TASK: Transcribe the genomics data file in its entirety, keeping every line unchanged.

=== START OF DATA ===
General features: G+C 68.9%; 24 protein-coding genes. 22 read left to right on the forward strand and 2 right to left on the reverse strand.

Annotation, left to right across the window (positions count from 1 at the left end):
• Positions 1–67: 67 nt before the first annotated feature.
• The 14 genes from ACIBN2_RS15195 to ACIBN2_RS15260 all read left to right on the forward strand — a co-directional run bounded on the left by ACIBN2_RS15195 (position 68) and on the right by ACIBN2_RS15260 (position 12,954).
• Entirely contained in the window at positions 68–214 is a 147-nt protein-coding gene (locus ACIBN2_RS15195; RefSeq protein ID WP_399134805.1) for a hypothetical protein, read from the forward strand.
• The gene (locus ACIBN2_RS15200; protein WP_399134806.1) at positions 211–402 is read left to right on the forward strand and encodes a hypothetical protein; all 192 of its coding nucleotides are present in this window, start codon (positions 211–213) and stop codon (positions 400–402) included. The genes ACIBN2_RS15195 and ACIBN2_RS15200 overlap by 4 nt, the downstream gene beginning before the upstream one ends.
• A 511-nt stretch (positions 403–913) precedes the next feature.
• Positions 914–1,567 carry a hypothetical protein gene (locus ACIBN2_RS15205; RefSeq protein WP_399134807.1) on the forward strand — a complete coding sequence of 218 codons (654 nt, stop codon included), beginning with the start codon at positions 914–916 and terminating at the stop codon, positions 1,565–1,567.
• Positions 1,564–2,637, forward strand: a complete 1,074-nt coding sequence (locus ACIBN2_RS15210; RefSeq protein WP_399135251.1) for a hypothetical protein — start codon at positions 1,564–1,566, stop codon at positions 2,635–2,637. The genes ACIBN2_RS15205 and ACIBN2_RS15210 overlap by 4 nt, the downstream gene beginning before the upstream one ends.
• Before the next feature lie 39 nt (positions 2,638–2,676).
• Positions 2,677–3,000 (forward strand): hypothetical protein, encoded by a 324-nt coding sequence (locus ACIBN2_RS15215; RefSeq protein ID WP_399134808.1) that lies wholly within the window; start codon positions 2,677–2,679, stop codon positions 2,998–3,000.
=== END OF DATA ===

General features: G+C 68.9%; 24 protein-coding genes. 22 read left to right on the forward strand and 2 right to left on the reverse strand.

Annotation, left to right across the window (positions count from 1 at the left end):
• Positions 1–67: 67 nt before the first annotated feature.
• The 14 genes from ACIBN2_RS15195 to ACIBN2_RS15260 all read left to right on the forward strand — a co-directional run bounded on the left by ACIBN2_RS15195 (position 68) and on the right by ACIBN2_RS15260 (position 12,954).
• Entirely contained in the window at positions 68–214 is a 147-nt protein-coding gene (locus ACIBN2_RS15195; RefSeq protein ID WP_399134805.1) for a hypothetical protein, read from the forward strand.
• The gene (locus ACIBN2_RS15200; protein WP_399134806.1) at positions 211–402 is read left to right on the forward strand and encodes a hypothetical protein; all 192 of its coding nucleotides are present in this window, start codon (positions 211–213) and stop codon (positions 400–402) included. The genes ACIBN2_RS15195 and ACIBN2_RS15200 overlap by 4 nt, the downstream gene beginning before the upstream one ends.
• A 511-nt stretch (positions 403–913) precedes the next feature.
• Positions 914–1,567 carry a hypothetical protein gene (locus ACIBN2_RS15205; RefSeq protein WP_399134807.1) on the forward strand — a complete coding sequence of 218 codons (654 nt, stop codon included), beginning with the start codon at positions 914–916 and terminating at the stop codon, positions 1,565–1,567.
• Positions 1,564–2,637, forward strand: a complete 1,074-nt coding sequence (locus ACIBN2_RS15210; RefSeq protein WP_399135251.1) for a hypothetical protein — start codon at positions 1,564–1,566, stop codon at positions 2,635–2,637. The genes ACIBN2_RS15205 and ACIBN2_RS15210 overlap by 4 nt, the downstream gene beginning before the upstream one ends.
• Before the next feature lie 39 nt (positions 2,638–2,676).
• Positions 2,677–3,000 (forward strand): hypothetical protein, encoded by a 324-nt coding sequence (locus ACIBN2_RS15215; RefSeq protein ID WP_399134808.1) that lies wholly within the window; start codon positions 2,677–2,679, stop codon positions 2,998–3,000.